Buchreview: Zwei Biografien zu Francis Schaeffer

Douglas R. Groothuis, Philosophe und Apologet des Denver Seminary, schrieb eine ausgezeichnete Buchreview über zwei biografische Darstellungen von Francis Schaeffers, die ein Vierteljahrhundert nach seinem Tod erschienen sind: Barry Hankins, Francis Schaeffer and the Shaping of Evangelical America (Eerdmans: Grand Rapids, 2009), und  Colin Duriez, Francis Schaeffer: An Authentic Life (Crossway: Wheaton, 2008).

Seinem Schlussvotum stimme ich unumgeschränkt zu:

I fear that the younger generation of evangelicals do not know enough about the remarkable life and achievements of Francis Schaefer; instead they are opting for the trendy but intellectually barren hype of much of the emergent church movement-which claims to be „authentic.“

Ebenso pflichte ich Groothuis bei: Jede Sicht auf die wichtigsten Fragen des Lebens muss lebbar sein!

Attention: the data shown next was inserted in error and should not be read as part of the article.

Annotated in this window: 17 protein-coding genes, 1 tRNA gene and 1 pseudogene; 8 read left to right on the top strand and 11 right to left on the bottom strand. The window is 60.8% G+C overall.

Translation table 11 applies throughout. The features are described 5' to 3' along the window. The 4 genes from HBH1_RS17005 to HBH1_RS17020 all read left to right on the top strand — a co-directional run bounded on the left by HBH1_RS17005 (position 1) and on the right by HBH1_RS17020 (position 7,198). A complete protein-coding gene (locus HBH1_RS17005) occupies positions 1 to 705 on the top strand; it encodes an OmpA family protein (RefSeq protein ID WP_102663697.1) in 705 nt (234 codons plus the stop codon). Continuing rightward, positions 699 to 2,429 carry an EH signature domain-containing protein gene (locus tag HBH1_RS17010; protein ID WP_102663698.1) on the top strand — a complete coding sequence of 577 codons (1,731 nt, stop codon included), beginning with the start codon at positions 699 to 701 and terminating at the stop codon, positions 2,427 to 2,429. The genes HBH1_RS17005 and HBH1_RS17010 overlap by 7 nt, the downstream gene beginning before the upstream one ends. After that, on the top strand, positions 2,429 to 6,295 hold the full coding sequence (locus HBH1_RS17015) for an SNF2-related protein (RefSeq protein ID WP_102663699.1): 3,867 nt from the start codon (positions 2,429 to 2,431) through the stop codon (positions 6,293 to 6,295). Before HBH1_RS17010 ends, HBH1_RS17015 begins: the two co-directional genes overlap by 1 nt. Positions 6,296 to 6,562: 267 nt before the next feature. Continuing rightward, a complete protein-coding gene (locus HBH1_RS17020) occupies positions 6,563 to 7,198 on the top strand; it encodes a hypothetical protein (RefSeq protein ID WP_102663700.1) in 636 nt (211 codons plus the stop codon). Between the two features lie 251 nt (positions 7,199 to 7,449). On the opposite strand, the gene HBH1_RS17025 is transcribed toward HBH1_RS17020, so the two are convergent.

Schaeffer taught that worldviews need to be compared on the basis of objective criteria. That is, one does not simply presuppose one’s worldview apart from rational testing. Every worldview-or basic perspective on life’s deepest questions-needs to pass three individually necessary and jointly sufficient tests. First, it must be internally consistent. That is, its defining beliefs must cohere with one another. Second, a worldview needs to fit the facts of reality; it must be „true to what is,“ as Schaeffer put it. A worldview needs to match the external facts of history and science. (This shows that Schaeffer held to the correspondence view of truth, not the „coherency theory of truth,“ as Hankins claims [91].) Third, a worldview needs to be livable to be credible. This means that it must pass the existential test of fitting the facts of the internal world. For example, any worldview that denies the objective reality of evil (such as secular relativism or Eastern monism) cannot be lived out consistently, since we intuitively know that rape, murder, and racism are wrong. These three apologetic criteria can be nuanced and made much more sophisticated, but they form the backbone of any solid apologetic method. These truths are far from outdated!